incarnadine


Also found in: Thesaurus.

in·car·na·dine

 (ĭn-kär′nə-dīn′, -dēn′, -dĭn)
adj.
1. Of a fleshy pink color.
2. Blood-red.
tr.v. in·car·na·dined, in·car·na·din·ing, in·car·na·dines
To make incarnadine, especially to redden.

[French incarnadin, from Italian incarnadino, variant of incarnatino, diminutive of incarnato : in-, in (from Latin; see in-2) + carne, flesh (from Latin carō, carn-; see incarnate).]

incarnadine

(ɪnˈkɑːnəˌdaɪn)
vb
(tr) to tinge or stain with red
adj
(Colours) of a pinkish or reddish colour similar to that of flesh or blood
[C16: from French incarnadin flesh-coloured, from Italian, from Late Latin incarnātus made flesh, incarnate]

in•car•na•dine

(ɪnˈkɑr nəˌdaɪn, -dɪn, -ˌdin)

adj., v. -dined, -din•ing. adj.
1. blood-red; crimson.
2. flesh-colored.
v.t.
3. to make incarnadine.
[1585–95; < Middle French, feminine of incarnadin flesh-colored < Italian incarnatino=incarnat(o) made flesh (see incarnate) + -ino -ine1]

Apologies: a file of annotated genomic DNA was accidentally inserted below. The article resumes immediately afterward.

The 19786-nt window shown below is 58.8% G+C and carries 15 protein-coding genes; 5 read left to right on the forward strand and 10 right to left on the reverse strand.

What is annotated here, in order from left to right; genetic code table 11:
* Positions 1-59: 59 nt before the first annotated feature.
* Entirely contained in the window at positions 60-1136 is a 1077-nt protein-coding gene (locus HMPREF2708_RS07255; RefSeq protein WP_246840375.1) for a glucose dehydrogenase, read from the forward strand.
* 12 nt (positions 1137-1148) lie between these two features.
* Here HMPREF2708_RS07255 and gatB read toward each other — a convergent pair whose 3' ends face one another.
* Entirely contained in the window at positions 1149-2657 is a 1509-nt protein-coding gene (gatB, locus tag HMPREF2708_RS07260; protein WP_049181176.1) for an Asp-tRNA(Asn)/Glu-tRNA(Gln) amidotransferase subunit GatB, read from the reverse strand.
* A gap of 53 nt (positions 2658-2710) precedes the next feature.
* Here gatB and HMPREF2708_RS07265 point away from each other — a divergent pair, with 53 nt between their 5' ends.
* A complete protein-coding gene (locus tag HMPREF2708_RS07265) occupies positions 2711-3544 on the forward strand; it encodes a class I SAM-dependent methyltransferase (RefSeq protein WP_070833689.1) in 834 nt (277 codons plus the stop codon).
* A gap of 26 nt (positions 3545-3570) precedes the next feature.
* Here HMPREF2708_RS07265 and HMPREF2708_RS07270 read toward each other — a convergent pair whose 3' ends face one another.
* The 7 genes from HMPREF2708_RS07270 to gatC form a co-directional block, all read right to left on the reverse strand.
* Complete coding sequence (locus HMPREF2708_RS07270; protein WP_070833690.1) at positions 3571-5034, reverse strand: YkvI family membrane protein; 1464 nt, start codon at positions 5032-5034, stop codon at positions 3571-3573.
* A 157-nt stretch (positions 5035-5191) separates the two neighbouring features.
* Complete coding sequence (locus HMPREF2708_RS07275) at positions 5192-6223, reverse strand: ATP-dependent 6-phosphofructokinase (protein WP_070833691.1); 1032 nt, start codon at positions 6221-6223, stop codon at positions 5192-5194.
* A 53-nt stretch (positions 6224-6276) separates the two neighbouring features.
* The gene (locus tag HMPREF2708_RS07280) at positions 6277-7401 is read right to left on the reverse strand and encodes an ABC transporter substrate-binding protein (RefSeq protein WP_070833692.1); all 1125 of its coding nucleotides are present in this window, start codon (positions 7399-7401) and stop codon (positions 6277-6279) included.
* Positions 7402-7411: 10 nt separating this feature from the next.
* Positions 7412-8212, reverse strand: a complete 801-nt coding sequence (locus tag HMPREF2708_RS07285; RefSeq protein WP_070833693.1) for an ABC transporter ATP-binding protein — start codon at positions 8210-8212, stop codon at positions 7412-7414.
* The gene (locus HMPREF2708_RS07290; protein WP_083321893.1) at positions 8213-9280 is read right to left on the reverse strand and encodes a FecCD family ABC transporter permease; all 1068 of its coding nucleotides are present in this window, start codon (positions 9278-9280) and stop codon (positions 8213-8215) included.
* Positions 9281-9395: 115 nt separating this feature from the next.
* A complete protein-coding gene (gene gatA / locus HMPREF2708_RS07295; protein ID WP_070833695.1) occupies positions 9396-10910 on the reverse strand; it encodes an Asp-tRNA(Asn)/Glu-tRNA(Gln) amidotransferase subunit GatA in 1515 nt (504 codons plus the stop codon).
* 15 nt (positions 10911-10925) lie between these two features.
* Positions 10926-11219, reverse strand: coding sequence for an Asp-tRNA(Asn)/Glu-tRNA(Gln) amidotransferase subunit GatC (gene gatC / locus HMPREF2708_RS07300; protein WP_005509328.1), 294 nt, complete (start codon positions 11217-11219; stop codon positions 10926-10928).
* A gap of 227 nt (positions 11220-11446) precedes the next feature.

incarnadine

- Can mean "flesh-colored or pink," but also "crimson, blood-red."
See also related terms for pink.

incarnadine


Past participle: incarnadined
Gerund: incarnadining

Imperative
incarnadine
incarnadine
Present
I incarnadine
you incarnadine
he/she/it incarnadines
we incarnadine
you incarnadine
they incarnadine
Preterite
I incarnadined
you incarnadined
he/she/it incarnadined
we incarnadined
you incarnadined
they incarnadined
Present Continuous
I am incarnadining
you are incarnadining
he/she/it is incarnadining
we are incarnadining
you are incarnadining
they are incarnadining
Present Perfect
I have incarnadined
you have incarnadined